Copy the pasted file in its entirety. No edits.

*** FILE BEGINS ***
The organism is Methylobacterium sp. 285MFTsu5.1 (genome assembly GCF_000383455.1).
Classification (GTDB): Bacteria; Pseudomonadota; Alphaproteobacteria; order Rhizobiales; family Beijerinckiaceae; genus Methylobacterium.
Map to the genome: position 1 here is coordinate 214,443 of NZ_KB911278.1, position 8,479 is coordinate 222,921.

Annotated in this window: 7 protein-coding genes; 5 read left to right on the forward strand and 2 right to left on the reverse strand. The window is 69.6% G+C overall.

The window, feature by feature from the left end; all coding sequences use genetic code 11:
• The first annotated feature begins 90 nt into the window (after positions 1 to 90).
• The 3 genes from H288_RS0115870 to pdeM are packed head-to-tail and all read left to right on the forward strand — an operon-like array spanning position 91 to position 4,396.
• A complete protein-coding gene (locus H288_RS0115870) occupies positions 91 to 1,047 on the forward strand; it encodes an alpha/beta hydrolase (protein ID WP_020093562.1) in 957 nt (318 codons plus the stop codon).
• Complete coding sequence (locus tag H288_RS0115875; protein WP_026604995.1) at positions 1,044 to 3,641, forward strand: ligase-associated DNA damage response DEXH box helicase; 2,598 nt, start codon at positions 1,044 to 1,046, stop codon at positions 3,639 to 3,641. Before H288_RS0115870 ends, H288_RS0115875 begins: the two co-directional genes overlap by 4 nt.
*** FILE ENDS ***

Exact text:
The organism is Methylobacterium sp. 285MFTsu5.1 (genome assembly GCF_000383455.1).
Classification (GTDB): Bacteria; Pseudomonadota; Alphaproteobacteria; order Rhizobiales; family Beijerinckiaceae; genus Methylobacterium.
Map to the genome: position 1 here is coordinate 214,443 of NZ_KB911278.1, position 8,479 is coordinate 222,921.

Annotated in this window: 7 protein-coding genes; 5 read left to right on the forward strand and 2 right to left on the reverse strand. The window is 69.6% G+C overall.

The window, feature by feature from the left end; all coding sequences use genetic code 11:
• The first annotated feature begins 90 nt into the window (after positions 1 to 90).
• The 3 genes from H288_RS0115870 to pdeM are packed head-to-tail and all read left to right on the forward strand — an operon-like array spanning position 91 to position 4,396.
• A complete protein-coding gene (locus H288_RS0115870) occupies positions 91 to 1,047 on the forward strand; it encodes an alpha/beta hydrolase (protein ID WP_020093562.1) in 957 nt (318 codons plus the stop codon).
• Complete coding sequence (locus tag H288_RS0115875; protein WP_026604995.1) at positions 1,044 to 3,641, forward strand: ligase-associated DNA damage response DEXH box helicase; 2,598 nt, start codon at positions 1,044 to 1,046, stop codon at positions 3,639 to 3,641. Before H288_RS0115870 ends, H288_RS0115875 begins: the two co-directional genes overlap by 4 nt.